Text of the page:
Terrorism: Shifting Paradigms

Subject 166-216 (2008)

Note: This is an archived Handbook entry from 2008.Search for this in the current handbook

Credit Points: 12.500
Level: Undergraduate
Dates & Locations:

This subject has the following teaching availabilities in 2008:

Semester 1, - Taught on campus.
Pre-teaching Period Start not applicable
Teaching Period not applicable
Assessment Period End not applicable
Last date to Self-Enrol not applicable
Census Date not applicable
Last date to Withdraw without fail not applicable

Timetable can be viewed here. For information about these dates, click here.
Time Commitment: Contact Hours: A 1.5-hour lecture and a 1-hour tutorial per week
Total Time Commitment: Not available
Prerequisites: Usually 12.5 points of first-year subjects in Sociology, Political Science or related discipline.
Corequisites: None
Recommended Background Knowledge: None
Non Allowed Subjects: None
Core Participation Requirements:

For the purposes of considering request for Reasonable Adjustments under the Disability Standards for Education (Cwth 2005), and Student Support and Engagement Policy, academic requirements for this subject are articulated in the Subject Overview, Learning Outcomes, Assessment and Generic Skills sections of this entry.

It is University policy to take all reasonable steps to minimise the impact of disability upon academic study, and reasonable adjustments will be made to enhance a student's participation in the University's programs. Students who feel their disability may impact on meeting the requirements of this subject are encouraged to discuss this matter with a Faculty Student Adviser and Student Equity and Disability Support: http://services.unimelb.edu.au/disability


to be advised
Subject Overview:

Through case studies and theoretical analyses, this subject examines social processes involved in the rise, decline and transformation of different forms of terrorism, with particular reference to the student movement (Red Brigade, Weathermen); national movements (ETA, PLO); communitarian terrorism (Hezbollah, Hamas); populist terrorism (American Militias); narcoterrorism (Sendero Luminoso); sects and terrorism (Aum Shinrikyo); the shift from 'international' to global terrorism (deterritorialised/diasporic networks - Al Qaeda). The subject explores theoretical approaches to changing paradigms of terrorism; the privatisation and deterritorialisation of violence; secrecy, the sacred and the social; forms of subjectivity evident in emerging martyrdom terrorism; violence as communication; the relationship between terrorism and religious and fundamentalist movements; the role of criminal networks and the media; the relationship between terrorism, modernity and globalisation. The subject examines what, if anything, the different terrorist projects explored have in common. On completion students should have an understanding of key dimensions of contemporary terrorism, in particular as both a product of and generator of contemporary globalisation.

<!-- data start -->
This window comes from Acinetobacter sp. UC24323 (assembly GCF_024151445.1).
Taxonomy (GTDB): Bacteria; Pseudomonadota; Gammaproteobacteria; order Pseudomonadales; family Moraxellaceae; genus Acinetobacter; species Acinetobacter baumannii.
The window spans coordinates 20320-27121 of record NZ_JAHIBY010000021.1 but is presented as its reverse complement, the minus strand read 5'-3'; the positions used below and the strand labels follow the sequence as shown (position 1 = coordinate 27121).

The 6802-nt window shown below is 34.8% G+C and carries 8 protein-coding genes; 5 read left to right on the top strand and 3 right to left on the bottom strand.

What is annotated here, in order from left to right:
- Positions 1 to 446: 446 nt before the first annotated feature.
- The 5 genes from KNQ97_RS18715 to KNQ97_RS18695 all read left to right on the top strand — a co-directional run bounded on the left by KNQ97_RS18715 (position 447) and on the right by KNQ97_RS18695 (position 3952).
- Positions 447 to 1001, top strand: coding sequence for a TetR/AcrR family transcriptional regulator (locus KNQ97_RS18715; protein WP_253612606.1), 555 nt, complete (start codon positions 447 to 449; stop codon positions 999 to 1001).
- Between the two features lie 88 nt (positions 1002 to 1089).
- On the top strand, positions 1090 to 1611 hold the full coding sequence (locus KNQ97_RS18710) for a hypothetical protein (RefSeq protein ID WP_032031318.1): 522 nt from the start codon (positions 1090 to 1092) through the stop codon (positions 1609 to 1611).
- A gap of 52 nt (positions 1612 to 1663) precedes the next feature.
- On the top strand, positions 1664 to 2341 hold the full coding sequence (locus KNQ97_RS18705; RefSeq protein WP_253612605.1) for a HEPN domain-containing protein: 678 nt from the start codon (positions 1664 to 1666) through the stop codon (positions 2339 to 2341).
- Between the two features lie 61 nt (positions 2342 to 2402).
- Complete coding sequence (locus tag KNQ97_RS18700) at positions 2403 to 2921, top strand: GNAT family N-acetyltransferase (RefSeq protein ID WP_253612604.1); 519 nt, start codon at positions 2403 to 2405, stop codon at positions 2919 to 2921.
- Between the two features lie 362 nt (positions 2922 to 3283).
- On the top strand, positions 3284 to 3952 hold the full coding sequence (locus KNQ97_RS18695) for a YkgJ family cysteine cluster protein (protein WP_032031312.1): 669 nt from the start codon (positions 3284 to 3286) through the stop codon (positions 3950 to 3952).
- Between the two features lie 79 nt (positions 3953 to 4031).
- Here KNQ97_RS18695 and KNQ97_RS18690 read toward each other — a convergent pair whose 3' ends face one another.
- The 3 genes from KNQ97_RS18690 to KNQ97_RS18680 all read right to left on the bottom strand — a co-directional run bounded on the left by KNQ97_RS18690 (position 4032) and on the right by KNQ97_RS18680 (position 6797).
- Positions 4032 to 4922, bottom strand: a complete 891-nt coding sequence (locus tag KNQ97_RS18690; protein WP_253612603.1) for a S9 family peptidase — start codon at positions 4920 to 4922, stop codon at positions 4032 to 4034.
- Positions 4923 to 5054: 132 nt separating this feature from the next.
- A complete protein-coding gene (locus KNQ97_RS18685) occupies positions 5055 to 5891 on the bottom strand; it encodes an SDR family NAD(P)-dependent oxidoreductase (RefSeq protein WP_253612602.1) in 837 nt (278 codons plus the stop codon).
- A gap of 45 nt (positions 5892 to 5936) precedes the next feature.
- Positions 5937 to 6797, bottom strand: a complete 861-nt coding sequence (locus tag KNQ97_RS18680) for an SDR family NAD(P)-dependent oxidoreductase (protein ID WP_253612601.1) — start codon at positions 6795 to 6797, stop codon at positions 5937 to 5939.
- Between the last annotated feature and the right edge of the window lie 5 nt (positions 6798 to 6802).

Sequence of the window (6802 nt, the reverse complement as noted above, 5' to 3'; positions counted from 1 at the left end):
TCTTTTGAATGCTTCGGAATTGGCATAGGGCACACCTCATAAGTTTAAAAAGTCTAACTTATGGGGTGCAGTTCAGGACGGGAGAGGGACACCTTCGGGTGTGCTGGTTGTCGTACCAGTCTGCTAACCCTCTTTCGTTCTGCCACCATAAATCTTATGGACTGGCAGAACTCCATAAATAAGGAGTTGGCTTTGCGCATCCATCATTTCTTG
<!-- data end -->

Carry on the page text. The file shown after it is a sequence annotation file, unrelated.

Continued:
Assessment: Analysis/presentation of primary source material of 1000 words 25% (due early in semester), a class test of 1000 words 25% (due at the end of semester) and a research essay of 2000 words 50% (due during the examination period).
Prescribed Texts: Prescribed Texts:A subject reader will be available.
Breadth Options: This subject is a level 2 or level 3 subject and is not available to new generation degree students as a breadth option in 2008.
This subject or an equivalent will be available as breadth in the future.
Breadth subjects are currently being developed and these existing subject details can be used as guide to the type of options that might be available.
2009 subjects to be offered as breadth will be finalised before re-enrolment for 2009 starts in early October.
Fees Information: Subject EFTSL, Level, Discipline & Census Date
Generic Skills:
  • demonstrate critical thinking and analytic skills, through research and written communication;

  • be able to communicate knowledge intelligibly and economically, both orally and in writing;

  • display awareness and understanding of the social, ethical and cultural contexts of research and of our place as researchers.

Related Course(s): Bachelor of Arts
Diploma in Arts (Criminology)
Diploma in Arts (International Studies)
Diploma in Arts (Political Science)
Diploma in Arts (Sociology)
Graduate Certificate in Arts (International Politics)
Graduate Certificate in Arts (Political Science)
Graduate Certificate in Arts (Sociology)
Graduate Certificate in Criminology
Graduate Diploma in Arts (Criminology)
Graduate Diploma in Arts (International Politics)
Graduate Diploma in Arts (Political Science)
Graduate Diploma in Arts (Sociology)
U21 Certificate in Global Issues (Understanding Globalisation)

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